What happens in a full fuse in a slumping mould? - WarmGlass.com

What happens in a full fuse in a slumping mould?

This is the main board for discussing general techniques, tools, and processes for fusing, slumping, and related kiln-forming activities.

Moderators: Tony Smith, Brad Walker

Post Reply
Mike H.
Posts: 7
Joined: Sun Mar 16, 2003 3:57 pm
Location: Maui HI

What happens in a full fuse in a slumping mould?

Postby Mike H. » Tue Apr 29, 2003 4:08 pm

I have been told that I probably shouldn't re-fuse a piece flat,that has been fused & slumped(variations in thickness issue).Can I fuse to about 1400 to fire polish in the orignal
mould without any thing weird happening,What should I expect?
Mahalo.....Mike

Brad Walker
Site Admin
Posts: 1348
Joined: Fri Mar 07, 2003 9:33 pm
Location: North Carolina, USA
Contact:

Postby Brad Walker » Tue Apr 29, 2003 4:20 pm

Despite what you've been told, I would refuse flat rather than try to reslump in the original mold. Assuming a bowl-shaped mold, if you refire to 1400, the glass will slip down the sides and you will probably get some buckling and such in the bottom. The shape will definitely change.

Refiring to flatten the piece will give you a flat shape again, which you can then re-slump at normal slumping temperatures. The main thing to watch out for are devitrification (don't spend too long above 1300F or use a devit spray). You will lose or change any existing texture on the re-fuse -- if differences in thickness is an issue, just fire slower on the re-fuse firing.

Brock
Posts: 1519
Joined: Mon Mar 10, 2003 1:32 pm
Location: Vancouver, B.C.

Postby Brock » Tue Apr 29, 2003 4:35 pm

Yes, Brad has given you sound advice. I have flattened, then reslumped bowls many times. There is lots of information on this Board, but it's not all good. You have to learn to assess it.

Interestingly, here is one of the topics from the upcoming BECon:

Internet Education in Glass: Is Lunch Really Free?
How much can you learn about glass on the internet?
How do you assess what you're getting?

Brock
My memory is so good, I can't remember the last time I forgot something . . .

Tony Smith
Posts: 1037
Joined: Sun Mar 09, 2003 5:59 pm
Location: Massachusetts, USA
Contact:

Postby Tony Smith » Wed Apr 30, 2003 7:01 am

I think it's important for people to realize that, depending on the shape of the original slump, how steep the walls of the mold were and how much the glass stretched, the flattened glass may not return to its original shape when flattened.

The best advice is to try it, and see for yourself. You will see which shapes can be successfully flattened with minimal distortion, which shapes require manipulation in the kiln to straighten out wrinkles, and which give you new and interesting shapes to work with.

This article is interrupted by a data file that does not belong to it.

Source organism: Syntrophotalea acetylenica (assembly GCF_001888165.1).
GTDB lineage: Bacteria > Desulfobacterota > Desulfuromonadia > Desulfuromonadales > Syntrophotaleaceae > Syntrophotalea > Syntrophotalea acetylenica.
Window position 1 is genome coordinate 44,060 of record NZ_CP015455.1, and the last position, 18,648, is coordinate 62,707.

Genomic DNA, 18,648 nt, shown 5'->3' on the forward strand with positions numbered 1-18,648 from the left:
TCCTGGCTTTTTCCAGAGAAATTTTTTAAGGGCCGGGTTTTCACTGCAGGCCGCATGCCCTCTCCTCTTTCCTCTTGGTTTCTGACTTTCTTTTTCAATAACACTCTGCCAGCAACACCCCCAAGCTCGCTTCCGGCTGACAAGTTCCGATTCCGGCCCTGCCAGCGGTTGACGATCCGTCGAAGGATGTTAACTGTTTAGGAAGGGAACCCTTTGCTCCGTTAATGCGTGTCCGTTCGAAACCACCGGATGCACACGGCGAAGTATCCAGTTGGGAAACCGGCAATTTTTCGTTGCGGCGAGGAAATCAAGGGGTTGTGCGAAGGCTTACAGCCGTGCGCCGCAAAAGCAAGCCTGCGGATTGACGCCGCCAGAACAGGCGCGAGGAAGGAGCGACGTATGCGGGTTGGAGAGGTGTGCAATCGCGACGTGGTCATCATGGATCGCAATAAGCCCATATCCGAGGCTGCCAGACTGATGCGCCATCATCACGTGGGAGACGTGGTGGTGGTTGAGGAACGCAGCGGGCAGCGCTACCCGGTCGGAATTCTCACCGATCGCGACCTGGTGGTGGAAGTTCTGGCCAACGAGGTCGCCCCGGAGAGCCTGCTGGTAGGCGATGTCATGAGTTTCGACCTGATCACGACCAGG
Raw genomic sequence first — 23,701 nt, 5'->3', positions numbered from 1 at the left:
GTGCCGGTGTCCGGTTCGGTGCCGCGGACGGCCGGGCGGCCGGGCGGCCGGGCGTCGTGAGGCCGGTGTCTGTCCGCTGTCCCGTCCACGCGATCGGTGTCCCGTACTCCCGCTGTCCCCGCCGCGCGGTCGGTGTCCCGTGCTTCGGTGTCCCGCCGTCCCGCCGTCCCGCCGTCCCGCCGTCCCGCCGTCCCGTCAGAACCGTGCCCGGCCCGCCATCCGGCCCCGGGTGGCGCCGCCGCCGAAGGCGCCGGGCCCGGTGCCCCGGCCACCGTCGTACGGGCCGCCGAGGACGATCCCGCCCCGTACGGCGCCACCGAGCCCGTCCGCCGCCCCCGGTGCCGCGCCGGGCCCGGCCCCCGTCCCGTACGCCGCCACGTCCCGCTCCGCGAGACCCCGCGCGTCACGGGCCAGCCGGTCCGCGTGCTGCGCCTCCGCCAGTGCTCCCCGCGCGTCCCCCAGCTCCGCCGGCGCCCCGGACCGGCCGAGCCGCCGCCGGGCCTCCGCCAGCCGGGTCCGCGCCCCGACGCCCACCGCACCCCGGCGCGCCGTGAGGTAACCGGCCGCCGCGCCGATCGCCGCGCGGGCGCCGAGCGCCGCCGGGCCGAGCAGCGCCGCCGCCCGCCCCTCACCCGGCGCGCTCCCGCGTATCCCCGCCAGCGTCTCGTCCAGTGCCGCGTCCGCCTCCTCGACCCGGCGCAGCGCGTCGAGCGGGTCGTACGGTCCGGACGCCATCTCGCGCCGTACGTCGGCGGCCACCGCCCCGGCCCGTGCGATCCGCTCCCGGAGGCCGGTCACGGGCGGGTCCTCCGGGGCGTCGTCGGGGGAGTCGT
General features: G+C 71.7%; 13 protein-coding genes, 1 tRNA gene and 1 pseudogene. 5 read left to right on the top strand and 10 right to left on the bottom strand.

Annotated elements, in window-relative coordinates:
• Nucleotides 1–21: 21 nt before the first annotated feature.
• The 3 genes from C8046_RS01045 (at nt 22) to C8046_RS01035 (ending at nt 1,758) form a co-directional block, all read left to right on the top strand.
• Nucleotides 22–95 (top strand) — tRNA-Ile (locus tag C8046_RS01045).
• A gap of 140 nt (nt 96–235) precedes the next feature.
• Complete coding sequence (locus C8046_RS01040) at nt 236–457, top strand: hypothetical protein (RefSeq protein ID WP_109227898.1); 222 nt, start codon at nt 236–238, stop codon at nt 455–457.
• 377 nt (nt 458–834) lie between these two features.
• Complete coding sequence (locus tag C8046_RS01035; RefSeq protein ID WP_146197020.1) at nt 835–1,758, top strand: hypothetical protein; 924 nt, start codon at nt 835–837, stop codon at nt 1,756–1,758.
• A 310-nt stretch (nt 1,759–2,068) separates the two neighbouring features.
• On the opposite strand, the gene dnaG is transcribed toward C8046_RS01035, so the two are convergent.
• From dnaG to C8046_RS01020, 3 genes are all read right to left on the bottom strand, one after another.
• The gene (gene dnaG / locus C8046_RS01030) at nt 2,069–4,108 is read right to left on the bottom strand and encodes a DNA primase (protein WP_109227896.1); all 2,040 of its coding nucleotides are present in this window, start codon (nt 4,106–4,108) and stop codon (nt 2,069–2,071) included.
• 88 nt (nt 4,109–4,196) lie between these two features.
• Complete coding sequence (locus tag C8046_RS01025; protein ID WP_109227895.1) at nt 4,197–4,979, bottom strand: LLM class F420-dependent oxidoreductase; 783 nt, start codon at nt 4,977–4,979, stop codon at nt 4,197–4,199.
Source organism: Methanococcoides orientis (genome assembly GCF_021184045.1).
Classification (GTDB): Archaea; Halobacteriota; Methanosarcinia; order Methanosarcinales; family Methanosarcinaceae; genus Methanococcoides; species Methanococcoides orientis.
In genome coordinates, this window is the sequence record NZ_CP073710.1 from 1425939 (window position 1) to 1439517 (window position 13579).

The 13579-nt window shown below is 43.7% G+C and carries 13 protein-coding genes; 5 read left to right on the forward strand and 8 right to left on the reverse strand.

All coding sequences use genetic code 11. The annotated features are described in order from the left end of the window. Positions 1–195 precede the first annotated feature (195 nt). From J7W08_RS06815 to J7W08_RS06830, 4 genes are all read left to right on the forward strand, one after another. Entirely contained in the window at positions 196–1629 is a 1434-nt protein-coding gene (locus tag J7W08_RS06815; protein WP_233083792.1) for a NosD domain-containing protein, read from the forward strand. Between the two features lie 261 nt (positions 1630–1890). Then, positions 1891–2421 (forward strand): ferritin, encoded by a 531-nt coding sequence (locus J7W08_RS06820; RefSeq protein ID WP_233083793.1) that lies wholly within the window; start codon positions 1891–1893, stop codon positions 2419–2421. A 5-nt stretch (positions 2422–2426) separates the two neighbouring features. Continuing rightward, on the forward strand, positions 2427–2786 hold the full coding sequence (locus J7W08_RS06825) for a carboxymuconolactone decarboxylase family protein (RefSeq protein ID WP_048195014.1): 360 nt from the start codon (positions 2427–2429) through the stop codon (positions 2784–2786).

Tony
The tightrope between being strange and being creative is too narrow to walk without occasionally landing on both sides..." Scott Berkun

Brock
Posts: 1519
Joined: Mon Mar 10, 2003 1:32 pm
Location: Vancouver, B.C.

Postby Brock » Wed Apr 30, 2003 9:07 am

The glass should not have stretched at all slumping into a mold, just changed it's plane. Have you had it stretch, then refuse to return to it's original shape, when you have attempted this, Tony?
My memory is so good, I can't remember the last time I forgot something . . .

Tony Smith
Posts: 1037
Joined: Sun Mar 09, 2003 5:59 pm
Location: Massachusetts, USA
Contact:

Postby Tony Smith » Wed Apr 30, 2003 9:16 am

Yes. I have a ceramic ripple-edge mold that has a fairly steep side wall. After deciding I didn't like the shape of the piece, I tried to flatten it... the glass wrinkled where the wall was. Perhaps a lower temperature and a longer hold would have prevented this... or maybe inverting the piece during the flattening attempt. I'm not sure. Since it it didn't work the first time, it wasn't something I was going to try again with that mold.

Tony
The tightrope between being strange and being creative is too narrow to walk without occasionally landing on both sides..." Scott Berkun

Brock
Posts: 1519
Joined: Mon Mar 10, 2003 1:32 pm
Location: Vancouver, B.C.

Postby Brock » Wed Apr 30, 2003 9:26 am

Well I hardly find one try conclusive. I think you have illustrated the schism between research and knowledge. Brock
My memory is so good, I can't remember the last time I forgot something . . .

Phil Hoppes
Posts: 297
Joined: Wed Mar 12, 2003 2:20 pm
Location: Overgaard, AZ

Firepolish

Postby Phil Hoppes » Wed Apr 30, 2003 9:34 am